All you have to do is answer this simple question to be entered into our prize draw for one free ticket to the Sake Experience:
Q: What is my favourite vessel to drink sake from? (clue: look around this blog!)
Wednesday 30th July 2014, 7:30pm – £35 – limited places
Off the back of being shortlisted for Innovator of the Year, Harpers Wine & Spirit (the must read publication for the UK wine and spirits trade) wanted an interview.
Offer valid until end of 11th June.
Order any combination of these great sake and, as long as you order 2 or more bottles, we’ll deliver them straight to your door, free of charge!
Clicking the link above will take you to the ‘Discover Our Sake’ page on the Tengu Sake website. You’ll find all our Junami Daiginjo and Daiginjo sakes on the top row, Golden Amber is a little further down, in the Junmai section (or just filter by clicking the “Aged” pictogram).
Happy sake drinking!
I am absolutely thrilled that Tengu Sake has been nominated for this prestigious award. I started this company about a year ago because I wanted to bring fantastic sake into the UK and make it available and accessible to a non-Japanese-speaking audience. I had lost count of the number of times I had been frustrated with the lack of clear descriptions, tasting notes, etc. available for sake – you literally had to be a expert to understand what the sake you were holding in your hand might taste like – to me that just seemed crazy! I started Tengu Sake to address this (and other!) issues and it is reassuringly awesome that by being shortlisted for this award, other’s recognise our efforts. This the first time a sake company has ever been shortlisted (these things, naturally, are dominated by the wine trade) so I’m delighted we’re in there, reppin’ the sake industry!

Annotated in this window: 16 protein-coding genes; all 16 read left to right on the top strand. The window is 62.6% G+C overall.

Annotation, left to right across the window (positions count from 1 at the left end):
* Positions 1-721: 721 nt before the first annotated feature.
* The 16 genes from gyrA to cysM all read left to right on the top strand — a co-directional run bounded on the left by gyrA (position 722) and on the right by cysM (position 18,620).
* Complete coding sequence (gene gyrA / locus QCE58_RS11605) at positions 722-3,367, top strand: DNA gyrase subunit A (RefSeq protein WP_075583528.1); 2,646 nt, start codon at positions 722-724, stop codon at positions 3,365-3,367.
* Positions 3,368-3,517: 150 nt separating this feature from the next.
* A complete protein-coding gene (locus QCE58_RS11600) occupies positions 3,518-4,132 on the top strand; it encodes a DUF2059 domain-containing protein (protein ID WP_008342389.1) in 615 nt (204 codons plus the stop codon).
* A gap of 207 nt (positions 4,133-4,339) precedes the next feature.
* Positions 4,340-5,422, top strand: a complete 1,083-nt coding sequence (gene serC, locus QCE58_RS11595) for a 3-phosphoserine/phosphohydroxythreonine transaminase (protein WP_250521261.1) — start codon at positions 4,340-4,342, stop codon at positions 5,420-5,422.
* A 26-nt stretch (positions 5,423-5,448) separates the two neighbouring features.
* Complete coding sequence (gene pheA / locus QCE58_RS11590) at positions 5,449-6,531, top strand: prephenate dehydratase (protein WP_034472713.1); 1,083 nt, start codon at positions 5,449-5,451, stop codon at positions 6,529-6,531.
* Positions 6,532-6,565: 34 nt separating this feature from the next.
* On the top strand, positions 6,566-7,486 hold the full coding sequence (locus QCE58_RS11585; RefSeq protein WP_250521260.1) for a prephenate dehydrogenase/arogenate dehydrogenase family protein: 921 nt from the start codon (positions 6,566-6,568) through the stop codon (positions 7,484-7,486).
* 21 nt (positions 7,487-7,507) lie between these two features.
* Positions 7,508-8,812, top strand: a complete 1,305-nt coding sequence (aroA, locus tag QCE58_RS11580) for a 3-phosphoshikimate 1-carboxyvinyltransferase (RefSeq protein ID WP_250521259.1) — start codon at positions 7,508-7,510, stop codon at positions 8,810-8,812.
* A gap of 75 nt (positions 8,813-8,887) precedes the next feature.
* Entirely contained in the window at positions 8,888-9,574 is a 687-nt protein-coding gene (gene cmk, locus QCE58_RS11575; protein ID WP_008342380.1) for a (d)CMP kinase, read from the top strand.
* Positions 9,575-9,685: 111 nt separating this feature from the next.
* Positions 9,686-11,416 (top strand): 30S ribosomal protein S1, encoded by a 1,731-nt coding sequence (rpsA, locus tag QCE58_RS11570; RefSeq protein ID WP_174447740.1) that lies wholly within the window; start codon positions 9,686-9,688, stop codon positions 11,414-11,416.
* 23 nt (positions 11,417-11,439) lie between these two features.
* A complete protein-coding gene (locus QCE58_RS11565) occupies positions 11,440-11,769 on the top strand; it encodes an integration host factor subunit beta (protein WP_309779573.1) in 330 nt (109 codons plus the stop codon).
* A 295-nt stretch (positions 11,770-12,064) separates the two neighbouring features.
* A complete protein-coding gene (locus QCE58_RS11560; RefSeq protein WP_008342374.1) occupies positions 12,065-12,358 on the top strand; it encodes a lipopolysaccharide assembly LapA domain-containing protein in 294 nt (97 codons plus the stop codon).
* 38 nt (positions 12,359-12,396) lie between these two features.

For those of you that don’t know, The International Wine Challenge is the world’s most rigorously judged wine competition and has long been a champion of giving sake the recognition it deserves. They introduced sake judging in 2007 and, since then, it has grown to become the biggest sake competition outside Japan, attracting over 700 entries in 2014 (I actually judged for the first time this year but more on that in another blog!).